HIV, also known as Human Immunodeficiency Virus, is spread through bodily fluids and affects specific cells of the immune system. Once the T cells of the immune system deplete, the body can no longer fight off infections or disease. When this destruction occurs, AIDS will result. Over the years, scientists have dedicated a significant amount of time and research to improve HIV protection. This week, a new study has revealed a big advancement in HIV prevention. By suggesting the development of a shot that can be given every one to three months, a person’s risk of infection can be cut.
Currently, the shot has only been tested for HIV prevention in monkeys, but the results have shown to protect them from the infection in two different studies reported. Dr. Robert Grant, an AIDS expert at the Gladstone Institutes, explains that these new findings are the most exciting thing to happen to the field as of late. As both groups of monkeys are showing 100% protection.
In the first study, researchers at the Center for Disease Control and Prevention exposed twelve monkeys to HIV twice a week for eleven weeks. Six monkeys were given the preventative shot every four weeks, while the other six were given a dummy shot. The monkeys who received the fake or dummy shots were infected, however those who received the drug remained protected. These results mirror those of the HIV pill that is currently being used for HIV prevention.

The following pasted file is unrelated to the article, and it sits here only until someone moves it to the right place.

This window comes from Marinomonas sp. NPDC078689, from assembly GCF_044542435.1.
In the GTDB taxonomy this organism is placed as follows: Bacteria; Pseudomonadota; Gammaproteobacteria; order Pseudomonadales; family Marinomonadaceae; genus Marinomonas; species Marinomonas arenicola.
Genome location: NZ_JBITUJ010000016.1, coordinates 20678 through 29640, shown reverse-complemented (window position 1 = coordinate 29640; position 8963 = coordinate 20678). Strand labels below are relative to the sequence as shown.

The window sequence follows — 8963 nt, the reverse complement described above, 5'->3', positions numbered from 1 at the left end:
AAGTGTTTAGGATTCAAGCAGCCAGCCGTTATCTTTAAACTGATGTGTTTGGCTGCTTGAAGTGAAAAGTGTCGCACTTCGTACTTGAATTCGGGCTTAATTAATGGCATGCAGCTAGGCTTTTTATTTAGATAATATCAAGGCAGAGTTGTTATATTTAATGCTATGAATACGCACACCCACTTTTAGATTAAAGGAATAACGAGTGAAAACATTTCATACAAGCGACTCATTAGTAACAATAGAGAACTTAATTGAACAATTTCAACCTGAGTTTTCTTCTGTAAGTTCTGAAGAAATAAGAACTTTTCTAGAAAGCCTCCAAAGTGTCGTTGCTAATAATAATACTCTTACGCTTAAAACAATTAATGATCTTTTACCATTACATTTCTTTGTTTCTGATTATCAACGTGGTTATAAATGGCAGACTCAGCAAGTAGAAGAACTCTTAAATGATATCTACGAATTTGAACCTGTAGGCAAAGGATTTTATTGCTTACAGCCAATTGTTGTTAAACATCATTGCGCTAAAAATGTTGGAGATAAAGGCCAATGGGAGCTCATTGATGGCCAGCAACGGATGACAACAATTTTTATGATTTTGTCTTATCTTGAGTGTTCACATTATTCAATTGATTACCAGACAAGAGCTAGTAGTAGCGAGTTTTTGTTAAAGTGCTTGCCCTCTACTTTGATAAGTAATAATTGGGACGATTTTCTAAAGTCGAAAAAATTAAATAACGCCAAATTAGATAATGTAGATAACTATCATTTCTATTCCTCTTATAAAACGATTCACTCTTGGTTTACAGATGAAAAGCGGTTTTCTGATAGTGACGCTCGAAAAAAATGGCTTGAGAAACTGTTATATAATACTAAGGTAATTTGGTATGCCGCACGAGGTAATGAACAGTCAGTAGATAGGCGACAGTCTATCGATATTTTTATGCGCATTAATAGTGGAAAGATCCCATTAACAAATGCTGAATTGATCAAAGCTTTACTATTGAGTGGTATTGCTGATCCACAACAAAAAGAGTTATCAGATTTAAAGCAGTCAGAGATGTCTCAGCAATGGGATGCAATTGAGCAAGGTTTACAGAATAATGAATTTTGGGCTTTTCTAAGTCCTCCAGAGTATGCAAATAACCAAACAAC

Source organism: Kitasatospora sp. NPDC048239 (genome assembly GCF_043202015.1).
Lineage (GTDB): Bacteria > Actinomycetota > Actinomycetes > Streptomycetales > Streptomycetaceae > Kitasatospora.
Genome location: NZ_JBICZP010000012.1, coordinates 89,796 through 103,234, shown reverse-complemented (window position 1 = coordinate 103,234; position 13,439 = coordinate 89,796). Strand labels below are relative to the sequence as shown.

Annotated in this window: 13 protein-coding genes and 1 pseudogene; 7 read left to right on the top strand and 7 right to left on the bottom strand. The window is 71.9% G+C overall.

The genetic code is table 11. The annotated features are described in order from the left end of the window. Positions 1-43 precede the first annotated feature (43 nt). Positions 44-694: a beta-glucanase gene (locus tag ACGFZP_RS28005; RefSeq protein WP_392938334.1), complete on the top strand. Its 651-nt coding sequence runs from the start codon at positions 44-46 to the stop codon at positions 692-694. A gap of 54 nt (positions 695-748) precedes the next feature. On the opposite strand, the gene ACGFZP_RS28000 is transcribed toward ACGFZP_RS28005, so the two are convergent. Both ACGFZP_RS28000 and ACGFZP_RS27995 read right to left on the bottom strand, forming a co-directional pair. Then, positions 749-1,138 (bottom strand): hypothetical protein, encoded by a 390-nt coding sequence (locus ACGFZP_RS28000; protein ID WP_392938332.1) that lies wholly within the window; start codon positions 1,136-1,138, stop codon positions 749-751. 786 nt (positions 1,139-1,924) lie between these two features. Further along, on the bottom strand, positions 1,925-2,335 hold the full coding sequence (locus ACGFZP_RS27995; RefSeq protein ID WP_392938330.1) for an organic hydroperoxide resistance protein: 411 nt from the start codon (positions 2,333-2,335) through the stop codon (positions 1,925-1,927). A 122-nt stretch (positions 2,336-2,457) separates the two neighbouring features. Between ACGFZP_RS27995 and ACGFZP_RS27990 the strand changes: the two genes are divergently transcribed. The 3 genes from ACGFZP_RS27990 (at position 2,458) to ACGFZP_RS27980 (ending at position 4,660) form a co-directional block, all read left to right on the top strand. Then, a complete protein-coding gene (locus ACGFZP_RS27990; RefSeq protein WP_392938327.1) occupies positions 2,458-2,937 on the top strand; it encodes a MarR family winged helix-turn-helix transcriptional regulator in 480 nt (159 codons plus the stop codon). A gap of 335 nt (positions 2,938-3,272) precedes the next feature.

In the second study, which took place at Rockefeller University, eight monkeys were given two shots of the drug and another eight were given dummy shots. All test subjects were exposed to the drug for eight weeks. Their results agreed with those of the Center for Disease Control and Prevention. The monkeys who had taken the drugs were protected, while those who had the fake shot were infected.
Although this study gives scientists hope that a HIV vaccine can be developed, condoms are the best way to decrease the risk of transmission. However, not everyone wears them, or aren’t carful enough to use them every single time. So other prevention options are still being researched and further studied.
Posted by Lindsey Janof (5)